Your Guide to Florida’s Intestacy Laws
With effective estate planning, you can control what happens to your assets and property after you pass away. However, when a person dies without a will, they will lose control over what happens. Their estate will be handled under Florida’s intestacy laws.
In other words, Florida law will step in as a default mechanism and determine how a person’s property will be distributed. Here, our Tampa estate planning lawyers highlight the three key things you should know about Florida’s intestacy laws.
Three Things You Should Know About Florida’s Intestacy Laws
- Intestacy Laws Control Assets and Property That Would Otherwise Pass Through a Will
Under Florida state law (Florida Statutes § 732.101), intestacy laws will control all assets and property that would have passed through a will, if one had been drafted. Put another way, assets that were put into a trust are not subject to intestate succession. A properly-crafted trust is still valid even if the decedent did not write a will. However, any remaining assets that would have been covered by a will must pass through intestate succession.
- Assets and Property are Passed to Next-of-Kin
The basic rule of intestate succession in Florida is relatively straightforward: Property is passed to the decedent’s next-of-kin. Of course, without a will, you do not get to choose your next-of-kin. Florida law determines who qualifies as a person’s next-of-kin. The basic structure is as follows:
- The spouse gets everything if there are no children;
- The spouse gets everything if they share children with the decedent;
- The spouse splits assets with children of another relationship; and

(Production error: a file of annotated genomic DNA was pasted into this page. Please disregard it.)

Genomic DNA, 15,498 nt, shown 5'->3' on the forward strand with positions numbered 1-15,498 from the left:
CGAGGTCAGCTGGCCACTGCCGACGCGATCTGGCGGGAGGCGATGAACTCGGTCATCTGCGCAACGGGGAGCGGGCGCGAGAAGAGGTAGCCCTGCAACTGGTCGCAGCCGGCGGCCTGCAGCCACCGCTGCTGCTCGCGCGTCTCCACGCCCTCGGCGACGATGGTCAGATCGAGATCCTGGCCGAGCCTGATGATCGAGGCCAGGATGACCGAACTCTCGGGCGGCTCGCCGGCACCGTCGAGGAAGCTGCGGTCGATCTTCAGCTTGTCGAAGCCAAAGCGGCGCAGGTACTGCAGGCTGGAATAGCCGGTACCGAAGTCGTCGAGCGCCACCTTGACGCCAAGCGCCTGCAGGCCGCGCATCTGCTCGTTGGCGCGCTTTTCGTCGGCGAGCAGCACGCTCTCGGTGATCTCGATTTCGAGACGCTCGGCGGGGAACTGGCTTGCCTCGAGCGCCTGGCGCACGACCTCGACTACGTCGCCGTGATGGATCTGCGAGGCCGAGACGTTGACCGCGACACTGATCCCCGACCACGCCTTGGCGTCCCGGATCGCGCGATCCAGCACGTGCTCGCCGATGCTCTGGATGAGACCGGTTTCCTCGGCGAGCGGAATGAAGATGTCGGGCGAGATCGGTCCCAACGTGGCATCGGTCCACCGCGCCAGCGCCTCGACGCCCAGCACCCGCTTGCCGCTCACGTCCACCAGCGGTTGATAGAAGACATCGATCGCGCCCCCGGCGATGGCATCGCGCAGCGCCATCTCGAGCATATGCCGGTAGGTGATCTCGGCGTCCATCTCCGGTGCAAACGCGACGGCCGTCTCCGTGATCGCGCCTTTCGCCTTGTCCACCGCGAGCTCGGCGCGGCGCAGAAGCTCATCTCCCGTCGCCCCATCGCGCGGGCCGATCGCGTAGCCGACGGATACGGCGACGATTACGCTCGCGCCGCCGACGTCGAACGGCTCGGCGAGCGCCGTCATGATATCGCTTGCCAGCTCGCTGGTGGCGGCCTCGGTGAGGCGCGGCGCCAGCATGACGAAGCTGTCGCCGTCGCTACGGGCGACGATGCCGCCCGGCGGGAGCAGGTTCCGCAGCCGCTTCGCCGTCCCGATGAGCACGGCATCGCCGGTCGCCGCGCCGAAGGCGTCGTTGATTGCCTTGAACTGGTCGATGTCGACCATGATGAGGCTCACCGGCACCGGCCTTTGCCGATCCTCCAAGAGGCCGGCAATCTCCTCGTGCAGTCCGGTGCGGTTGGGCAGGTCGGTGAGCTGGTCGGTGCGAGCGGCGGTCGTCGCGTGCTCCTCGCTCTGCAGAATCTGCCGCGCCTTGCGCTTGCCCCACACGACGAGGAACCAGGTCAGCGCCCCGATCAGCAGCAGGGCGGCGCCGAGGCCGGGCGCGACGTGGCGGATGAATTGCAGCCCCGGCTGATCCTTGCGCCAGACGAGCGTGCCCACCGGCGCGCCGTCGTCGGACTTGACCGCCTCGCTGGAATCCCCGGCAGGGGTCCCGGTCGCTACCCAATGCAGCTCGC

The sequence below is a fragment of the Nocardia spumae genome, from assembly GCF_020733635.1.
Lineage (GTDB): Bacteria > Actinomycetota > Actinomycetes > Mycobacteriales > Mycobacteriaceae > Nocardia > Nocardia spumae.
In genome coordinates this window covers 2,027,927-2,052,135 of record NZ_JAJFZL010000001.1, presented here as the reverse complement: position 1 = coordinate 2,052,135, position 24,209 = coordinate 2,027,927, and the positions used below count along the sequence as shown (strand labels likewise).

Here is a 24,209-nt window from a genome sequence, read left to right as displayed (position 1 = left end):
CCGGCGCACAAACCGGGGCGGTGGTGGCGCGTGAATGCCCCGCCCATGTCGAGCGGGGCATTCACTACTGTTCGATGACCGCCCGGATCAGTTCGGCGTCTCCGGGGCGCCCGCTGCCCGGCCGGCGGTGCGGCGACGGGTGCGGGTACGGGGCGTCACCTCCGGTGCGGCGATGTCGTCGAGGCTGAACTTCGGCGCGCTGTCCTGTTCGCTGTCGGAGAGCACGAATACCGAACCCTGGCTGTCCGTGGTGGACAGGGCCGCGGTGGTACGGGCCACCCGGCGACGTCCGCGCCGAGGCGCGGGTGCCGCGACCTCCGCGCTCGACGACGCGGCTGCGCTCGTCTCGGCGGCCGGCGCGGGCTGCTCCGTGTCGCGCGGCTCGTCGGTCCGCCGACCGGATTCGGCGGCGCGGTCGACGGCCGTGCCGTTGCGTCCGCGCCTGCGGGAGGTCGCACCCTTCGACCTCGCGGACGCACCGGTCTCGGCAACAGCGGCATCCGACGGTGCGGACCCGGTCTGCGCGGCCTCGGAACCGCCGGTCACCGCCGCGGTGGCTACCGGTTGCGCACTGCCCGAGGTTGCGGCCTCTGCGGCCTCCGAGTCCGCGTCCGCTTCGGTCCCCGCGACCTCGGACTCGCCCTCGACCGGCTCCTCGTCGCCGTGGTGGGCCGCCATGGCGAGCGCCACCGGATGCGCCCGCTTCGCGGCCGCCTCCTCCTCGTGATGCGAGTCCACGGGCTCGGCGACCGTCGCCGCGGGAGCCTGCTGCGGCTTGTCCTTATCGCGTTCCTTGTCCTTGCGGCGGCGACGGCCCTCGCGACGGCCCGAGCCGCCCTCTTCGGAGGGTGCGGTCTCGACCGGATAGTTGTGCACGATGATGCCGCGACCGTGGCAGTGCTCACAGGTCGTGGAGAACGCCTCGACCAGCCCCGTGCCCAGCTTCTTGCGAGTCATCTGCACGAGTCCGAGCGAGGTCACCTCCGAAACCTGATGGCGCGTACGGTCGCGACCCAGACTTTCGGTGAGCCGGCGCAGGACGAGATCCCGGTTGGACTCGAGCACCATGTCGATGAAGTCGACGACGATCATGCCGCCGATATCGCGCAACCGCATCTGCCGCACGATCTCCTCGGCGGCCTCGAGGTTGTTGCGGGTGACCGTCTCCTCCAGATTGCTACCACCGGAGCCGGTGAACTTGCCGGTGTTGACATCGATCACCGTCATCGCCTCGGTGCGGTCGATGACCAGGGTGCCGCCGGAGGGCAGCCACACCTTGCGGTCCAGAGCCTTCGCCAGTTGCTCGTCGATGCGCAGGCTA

- The children get everything if there is no surviving spouse;
- The parents get everything if there is no spouse or children; and
- The closest living relative gets everything if there is no spouse, children, or parents.
- Estate Planning Allows You to Take Control Over the Process
If you are planning for what will happen to your assets, you can spare yourself the hassle of worrying about intestate succession. A comprehensive estate plan will allow you to take control over the process. You get to determine what will happen to your property or assets. You are under no obligation to make any particular decision. It is your choice as to what will happen to your money, property, and other assets. Estate planning is about empowerment. An estate planning attorney can help you carry out your wishes in the most effective and efficient manner.
Get Help From a Tampa, FL Estate Administration Lawyer for Immediate Help
At Bubley & Bubley, P.A., our Tampa estate planning attorneys are diligent and reliable advocates for our clients. Our lawyers help people find solutions. If you have questions about Florida’s intestacy laws or estate planning in general, we are always available to help. Contact us now to learn more about what we can do for you. Our law firm offers estate planning services throughout all of Hillsborough County, including in Valrico, Riverview, Brandon, Lutz, and Keystone.